Astronomers working at the European Southern Observatory released a glorious 9-gigapixel image of the centre of our galaxy today, which is a composite mosaic of pictures taken by VISTA, the Visible and Infrared Survey Telescope for Astronomy, located on Paranal Mountain, in northern Chile.
The full image is massive — 108,500 pixels wide by 81,500 long. If it was printed out as a good quality photo, it would be over 9 metres long and nearly 7 metres tall. The collection of images that went into making it were taken over the past 2 years, as part of the VISTA Variables in the Via Lactea (VVV) survey (Via Lactea is Milky Way in Latin). The compiled image contains about 173 million different astronomical objects, around 84 million of which are confirmed stars.
"By observing in detail the myriads of stars surrounding the centre of the Milky Way we can learn a lot more about the formation and evolution of not only our galaxy, but also spiral galaxies in general," said Roberto Saito, an astronomer with the Pontificia Universidad Católica de Chile, who leads the study that produced the new image, according to an ESO statement.
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A 'zoomable' version of the image can be found at this link. It shows what the galaxy looks like in the infrared part of the spectrum, taking advantage of how infrared light gets around the galaxy more easily than visible light.
"Observations of the bulge of the Milky Way are very hard because it is obscured by dust," says Dante Minniti, also from Pontificia Universidad Catolica de Chile, who co-authored the study. "To peer into the heart of the galaxy, we need to observe in infrared light, which is less affected by the dust."
To see just how big a difference the change in spectrum makes, a comparison of the infrared and visible light versions of this image can be found here.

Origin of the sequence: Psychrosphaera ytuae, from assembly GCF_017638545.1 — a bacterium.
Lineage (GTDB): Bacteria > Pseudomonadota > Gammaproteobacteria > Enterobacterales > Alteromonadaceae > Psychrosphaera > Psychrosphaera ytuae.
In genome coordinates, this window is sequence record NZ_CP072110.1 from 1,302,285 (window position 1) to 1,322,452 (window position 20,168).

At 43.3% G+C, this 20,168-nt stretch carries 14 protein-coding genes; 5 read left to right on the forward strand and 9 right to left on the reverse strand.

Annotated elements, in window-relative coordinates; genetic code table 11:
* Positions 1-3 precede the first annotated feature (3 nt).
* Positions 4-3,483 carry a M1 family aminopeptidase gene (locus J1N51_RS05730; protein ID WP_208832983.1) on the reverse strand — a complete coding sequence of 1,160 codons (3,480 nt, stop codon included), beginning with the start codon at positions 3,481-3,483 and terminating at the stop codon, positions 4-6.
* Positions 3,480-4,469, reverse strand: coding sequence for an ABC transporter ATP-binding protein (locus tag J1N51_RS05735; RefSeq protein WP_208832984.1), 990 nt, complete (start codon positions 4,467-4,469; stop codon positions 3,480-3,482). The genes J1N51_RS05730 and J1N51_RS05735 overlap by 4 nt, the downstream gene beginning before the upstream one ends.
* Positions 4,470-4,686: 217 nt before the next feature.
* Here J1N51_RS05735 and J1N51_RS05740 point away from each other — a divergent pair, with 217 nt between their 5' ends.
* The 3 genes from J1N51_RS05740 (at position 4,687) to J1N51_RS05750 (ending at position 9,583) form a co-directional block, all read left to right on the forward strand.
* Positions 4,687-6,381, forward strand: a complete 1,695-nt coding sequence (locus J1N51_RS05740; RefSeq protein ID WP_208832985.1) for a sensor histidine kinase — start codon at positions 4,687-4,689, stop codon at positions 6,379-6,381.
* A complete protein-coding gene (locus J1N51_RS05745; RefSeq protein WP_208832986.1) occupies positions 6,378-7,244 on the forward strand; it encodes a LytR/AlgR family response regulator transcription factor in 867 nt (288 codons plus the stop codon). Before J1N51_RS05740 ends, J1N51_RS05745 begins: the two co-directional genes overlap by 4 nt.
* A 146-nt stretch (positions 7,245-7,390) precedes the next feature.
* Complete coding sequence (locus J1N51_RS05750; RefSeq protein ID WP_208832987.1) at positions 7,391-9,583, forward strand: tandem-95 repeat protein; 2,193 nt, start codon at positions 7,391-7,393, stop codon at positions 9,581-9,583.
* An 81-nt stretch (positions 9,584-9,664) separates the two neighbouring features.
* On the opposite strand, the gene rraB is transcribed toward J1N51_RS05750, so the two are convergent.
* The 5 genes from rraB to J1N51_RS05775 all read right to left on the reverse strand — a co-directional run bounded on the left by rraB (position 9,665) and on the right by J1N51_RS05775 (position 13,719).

The astronomers on the team used the image to produce a colour-magnitude diagram — a graph where each star is plotted by colour vs brightness. This particular graph is the first that's ever been done for the galactic 'bulge', and has 10 times the number of stars on any past study of its kind.
According to the ESO statement: "One interesting result revealed in the new data is the large number of faint red dwarf stars. These are prime candidates around which to search for small exoplanets using the transit method."
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The transit method is when astronomers watch for a star to dim sharply as a planet orbiting the star passes in front of it (from our point of view). These faint red dwarf stars are the best candidates to search for planets because, compared to more massive stars, they experience the greatest drop in brightness as a planetary transit happens.
"One of the other great things about the VVV survey is that it's one of the ESO VISTA public surveys. This means that we're making all the data publicly available through the ESO data archive, so we expect many other exciting results to come out of this great resource," said Saito.
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